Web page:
Formula 1 tyre supplier Pirelli and McLaren have decided to cancel their planned Interlagos test due to safety concerns1 at the Brazilian Grand Prix venue. The two-day test, aimed at completing Pirelli’s evaluation work on its 2018 tyres, was scheduled to take place on Tuesday and Wednesday with McLaren drivers Stoffel Vandoorne and Lando Norris. But following a robbery attempt 2on Sunday targeting Pirelli staff, the tyre manufacturer announced on Monday that the test has been called off.
“Following a robbery attempt, neutralised by Pirelli security, on a Pirelli van at the Interlagos circuit last Sunday – after a weekend where similar episodes occurred with other teams – it has been decided to cancel the tyre test planned on Tuesday 14 and Wednesday 15 on the Brazilian circuit with McLaren,” Pirelli said in a statement. “The decision, shared with McLaren, FIA and Formula 1, was made in the interest of the safety of the personnel, both McLaren’s and our own, who would have participated in the test.”
A McLaren statement added: “The safety of our people has always been our top priority, and, given recent events, we felt that it was an unnecessary risk to proceed.” Members of the Mercedes, Williams and Sauber teams were involved in another two separate attacks3 outside the circuit during the grand prix weekend. Although there were no injuries in the incidents, questions have been raised about security around Interlagos given organisers had promised additional police around the circuit following the first attack.
World champion Lewis Hamilton had been one of the most vocal drivers in expressing dismay at the situation. “The most frustrating thing is that I’ve been in Formula 1 for 10 years and every single year that has happened to somebody in the paddock, and it continues to happen,” he said. “It’s an issue I’m sure the government here are fighting, but I think maybe on this weekend, there are protocols that should be put in place to help, like for example when we go to Mexico, which weren’t there for these guys.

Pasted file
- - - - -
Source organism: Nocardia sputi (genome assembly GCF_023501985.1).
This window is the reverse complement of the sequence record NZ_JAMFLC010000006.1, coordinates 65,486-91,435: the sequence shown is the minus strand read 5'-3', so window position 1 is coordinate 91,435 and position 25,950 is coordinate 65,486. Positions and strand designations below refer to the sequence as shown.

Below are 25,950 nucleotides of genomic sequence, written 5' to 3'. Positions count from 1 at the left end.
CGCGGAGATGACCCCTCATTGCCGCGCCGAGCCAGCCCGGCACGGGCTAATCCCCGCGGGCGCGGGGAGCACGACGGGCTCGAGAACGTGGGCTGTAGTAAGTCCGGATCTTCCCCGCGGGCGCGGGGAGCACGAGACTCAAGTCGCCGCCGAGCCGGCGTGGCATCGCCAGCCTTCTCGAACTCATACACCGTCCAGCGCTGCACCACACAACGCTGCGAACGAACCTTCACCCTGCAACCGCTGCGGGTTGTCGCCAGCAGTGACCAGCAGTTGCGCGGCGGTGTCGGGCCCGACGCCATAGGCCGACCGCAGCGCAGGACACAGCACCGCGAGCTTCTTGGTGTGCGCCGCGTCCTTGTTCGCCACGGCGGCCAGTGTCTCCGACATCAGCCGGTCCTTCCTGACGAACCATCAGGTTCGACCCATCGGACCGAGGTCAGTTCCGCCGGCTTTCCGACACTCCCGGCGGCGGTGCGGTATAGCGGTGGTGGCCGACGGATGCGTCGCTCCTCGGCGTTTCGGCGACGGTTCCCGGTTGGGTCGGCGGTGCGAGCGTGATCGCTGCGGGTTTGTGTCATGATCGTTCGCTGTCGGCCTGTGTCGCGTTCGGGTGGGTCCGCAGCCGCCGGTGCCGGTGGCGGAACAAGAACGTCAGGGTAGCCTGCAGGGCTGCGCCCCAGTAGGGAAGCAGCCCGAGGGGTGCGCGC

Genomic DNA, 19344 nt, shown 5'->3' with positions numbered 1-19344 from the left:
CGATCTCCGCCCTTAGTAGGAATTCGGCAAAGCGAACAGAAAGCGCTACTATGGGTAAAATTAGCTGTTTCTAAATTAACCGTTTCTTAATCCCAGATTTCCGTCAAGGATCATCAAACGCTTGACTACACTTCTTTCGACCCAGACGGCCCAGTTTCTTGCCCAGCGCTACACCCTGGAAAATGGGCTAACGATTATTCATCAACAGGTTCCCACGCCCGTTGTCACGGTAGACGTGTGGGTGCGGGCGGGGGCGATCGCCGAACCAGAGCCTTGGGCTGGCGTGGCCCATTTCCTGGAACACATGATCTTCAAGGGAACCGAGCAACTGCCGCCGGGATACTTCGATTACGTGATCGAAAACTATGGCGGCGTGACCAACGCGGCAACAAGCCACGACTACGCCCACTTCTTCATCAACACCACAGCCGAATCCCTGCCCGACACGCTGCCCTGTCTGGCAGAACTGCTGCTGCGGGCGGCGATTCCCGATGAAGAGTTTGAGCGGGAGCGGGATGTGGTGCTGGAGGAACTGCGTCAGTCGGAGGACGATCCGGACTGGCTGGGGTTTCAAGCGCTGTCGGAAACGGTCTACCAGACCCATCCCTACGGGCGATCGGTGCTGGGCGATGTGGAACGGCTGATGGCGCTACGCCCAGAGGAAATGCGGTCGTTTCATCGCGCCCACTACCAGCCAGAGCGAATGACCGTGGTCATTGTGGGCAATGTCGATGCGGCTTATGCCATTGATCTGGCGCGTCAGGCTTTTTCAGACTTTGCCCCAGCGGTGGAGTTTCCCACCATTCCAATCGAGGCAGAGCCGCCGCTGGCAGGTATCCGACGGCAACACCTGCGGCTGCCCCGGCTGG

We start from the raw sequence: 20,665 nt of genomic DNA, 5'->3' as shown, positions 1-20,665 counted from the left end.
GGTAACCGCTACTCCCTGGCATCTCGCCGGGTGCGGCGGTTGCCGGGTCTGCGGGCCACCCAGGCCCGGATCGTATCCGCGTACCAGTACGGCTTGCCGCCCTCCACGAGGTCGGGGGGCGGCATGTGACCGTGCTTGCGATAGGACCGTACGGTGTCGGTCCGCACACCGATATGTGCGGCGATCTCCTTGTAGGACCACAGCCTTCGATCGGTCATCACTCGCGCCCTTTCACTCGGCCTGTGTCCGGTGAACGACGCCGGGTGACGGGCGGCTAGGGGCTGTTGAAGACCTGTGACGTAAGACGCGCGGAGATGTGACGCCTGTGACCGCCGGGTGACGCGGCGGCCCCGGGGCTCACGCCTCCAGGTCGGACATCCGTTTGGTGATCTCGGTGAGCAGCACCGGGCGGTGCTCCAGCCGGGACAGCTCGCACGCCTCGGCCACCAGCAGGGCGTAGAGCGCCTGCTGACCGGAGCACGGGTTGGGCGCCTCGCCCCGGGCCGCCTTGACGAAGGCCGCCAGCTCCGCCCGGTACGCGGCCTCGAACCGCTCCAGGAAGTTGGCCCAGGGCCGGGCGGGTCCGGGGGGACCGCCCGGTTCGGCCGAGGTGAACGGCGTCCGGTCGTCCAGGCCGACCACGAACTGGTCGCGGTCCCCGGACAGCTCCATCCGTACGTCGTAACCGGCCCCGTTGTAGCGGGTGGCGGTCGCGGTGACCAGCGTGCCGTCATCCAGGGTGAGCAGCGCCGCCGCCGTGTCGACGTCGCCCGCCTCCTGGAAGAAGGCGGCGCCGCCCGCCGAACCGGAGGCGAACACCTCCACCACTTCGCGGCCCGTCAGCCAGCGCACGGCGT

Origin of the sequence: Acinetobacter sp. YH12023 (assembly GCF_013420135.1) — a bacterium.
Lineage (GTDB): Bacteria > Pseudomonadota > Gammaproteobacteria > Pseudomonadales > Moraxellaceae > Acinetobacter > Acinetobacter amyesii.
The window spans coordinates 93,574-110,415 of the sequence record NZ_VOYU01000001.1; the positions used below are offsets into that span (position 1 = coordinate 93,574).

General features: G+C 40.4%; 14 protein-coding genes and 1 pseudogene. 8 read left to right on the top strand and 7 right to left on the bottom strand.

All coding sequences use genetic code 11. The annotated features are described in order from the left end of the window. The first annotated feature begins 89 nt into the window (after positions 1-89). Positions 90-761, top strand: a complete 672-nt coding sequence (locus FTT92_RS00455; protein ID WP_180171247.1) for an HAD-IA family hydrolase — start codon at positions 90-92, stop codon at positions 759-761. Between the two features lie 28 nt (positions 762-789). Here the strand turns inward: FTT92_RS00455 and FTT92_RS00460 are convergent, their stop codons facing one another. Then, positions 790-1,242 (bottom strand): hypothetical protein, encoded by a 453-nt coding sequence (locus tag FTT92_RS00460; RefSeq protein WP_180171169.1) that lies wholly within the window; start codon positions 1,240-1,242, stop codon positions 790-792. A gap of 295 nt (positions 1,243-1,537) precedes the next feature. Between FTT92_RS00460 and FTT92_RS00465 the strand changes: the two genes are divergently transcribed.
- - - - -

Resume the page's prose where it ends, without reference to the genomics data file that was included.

“It’s no good just the bosses having security and myself having security . People need to be looked after.” The cancellation of the test should mean Formula 3 European champion Norris is able to make it to the Macau Grand Prix on time.
Brazilian Grand Prix organisers have arranged for “heavy police reinforcements” around the Interlagos track following the armed robbery against Mercedes Formula 1 team members on Friday night. A minibus carrying Mercedes personnel was held up at gunpoint1 after leaving the track, as robbers stole valuables . Fortunately no-one was hurt. With members of Williams, and officials from the FIA, also experiencing close calls as armed robbers targeted F1 personnel, the issue of safety became a big talking point on qualifying day. Lewis Hamilton said it was “frustrating” that similar incidents seemed to occur on a regular basis at the Brazilian GP, adding that he felt “the people at the top need to take action to keep everyone safe”. In response to the situation, extra security has been arranged to help protect the public around the Interlagos circuit. A statement issued by the FIA said: “The circuit has informed all of the events stakeholders that the S o Paulo police force has taken additional measures after these regrettable incident “Heavy police reinforcements will be on duty for the remainder of the event.” F1 personnel have also been advised to remove passes and change out of team uniform to prevent being singled out by criminals for attack.